Mothers in New Zealand are living in one of the best places in the world, according to Save the Children's 11th annual State of the World's Mothers report released today, which ranks the best and worst places in the world to be a mother.
Norway tops the list with Australia coming in at second and New Zealand at number six while Afghanistan ranked at the bottom of the list of 160 countries - and the gap is enormous.
Afghanistan is one of the riskiest places on earth for the health of mothers and children with Afghan women facing a one in eight chance of dying from complications during pregnancy and childbirth. A quarter of all children do not reach their fifth birthday.
Only 14 per cent of births in Afghanistan are attended by skilled personnel and a typical woman receives only four years of education and will have an average life expectancy of just 44 years. Yet in New Zealand a typical women receives 20 years of education and has an average life expectancy of 82.
"We are lucky here in New Zealand but as Mother's Day approaches, it's important that we look at the broader picture - and the grim reality for mothers all around the world," said Save the Children New Zealand Chief Executive Liz Gibbs.
"The shortage of skilled birth attendants and challenges in accessing birth control means that women in countries like Afghanistan and Niger face the most pregnancies and the most risky birth situations, which can and often does result in death."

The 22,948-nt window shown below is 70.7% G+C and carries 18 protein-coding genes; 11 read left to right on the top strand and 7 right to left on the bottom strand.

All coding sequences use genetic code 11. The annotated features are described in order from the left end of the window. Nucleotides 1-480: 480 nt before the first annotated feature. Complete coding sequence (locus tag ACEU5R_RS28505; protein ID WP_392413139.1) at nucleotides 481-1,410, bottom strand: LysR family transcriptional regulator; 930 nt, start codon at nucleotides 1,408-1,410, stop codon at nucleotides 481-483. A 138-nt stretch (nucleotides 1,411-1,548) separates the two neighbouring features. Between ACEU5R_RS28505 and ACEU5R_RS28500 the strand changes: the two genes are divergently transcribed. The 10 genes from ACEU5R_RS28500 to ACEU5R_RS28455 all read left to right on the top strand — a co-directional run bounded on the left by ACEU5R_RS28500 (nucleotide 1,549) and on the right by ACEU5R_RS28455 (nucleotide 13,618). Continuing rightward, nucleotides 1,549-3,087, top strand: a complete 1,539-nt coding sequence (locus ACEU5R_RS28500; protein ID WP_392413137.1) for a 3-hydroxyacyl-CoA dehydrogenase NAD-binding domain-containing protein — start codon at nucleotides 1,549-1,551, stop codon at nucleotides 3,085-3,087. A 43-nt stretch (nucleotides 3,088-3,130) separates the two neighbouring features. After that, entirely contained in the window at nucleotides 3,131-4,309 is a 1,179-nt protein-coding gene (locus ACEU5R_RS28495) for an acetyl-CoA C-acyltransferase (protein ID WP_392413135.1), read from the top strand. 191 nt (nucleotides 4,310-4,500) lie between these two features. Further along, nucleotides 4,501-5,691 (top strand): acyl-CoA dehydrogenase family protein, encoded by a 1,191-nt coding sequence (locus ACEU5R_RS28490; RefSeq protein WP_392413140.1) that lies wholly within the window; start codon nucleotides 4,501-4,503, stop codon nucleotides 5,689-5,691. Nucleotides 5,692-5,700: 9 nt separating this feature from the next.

"It's estimated that we could save the lives of almost 250,000 women and 5.5 million children if all women had access to a full package of essential healthcare - and that's what Save the Children is working towards with our EVERY ONE campaign. Getting more female health workers must be a priority."
"We know that providing mothers with access to education, economic opportunities and maternal and child health care gives mothers and their children the best chance to survive and thrive."
Among the top 10 best places to be a mother: Norway ranks first, followed by Australia, Iceland, Sweden, Denmark, New Zealand, Finland, the Netherlands, Belgium and Germany. Among the bottom 10 places: Afghanistan ranks last, preceded by Niger, Chad, Guinea-Bissau, Yemen, Democratic Republic of Congo, Mali, Sudan, Eritrea and Equatorial Guinea.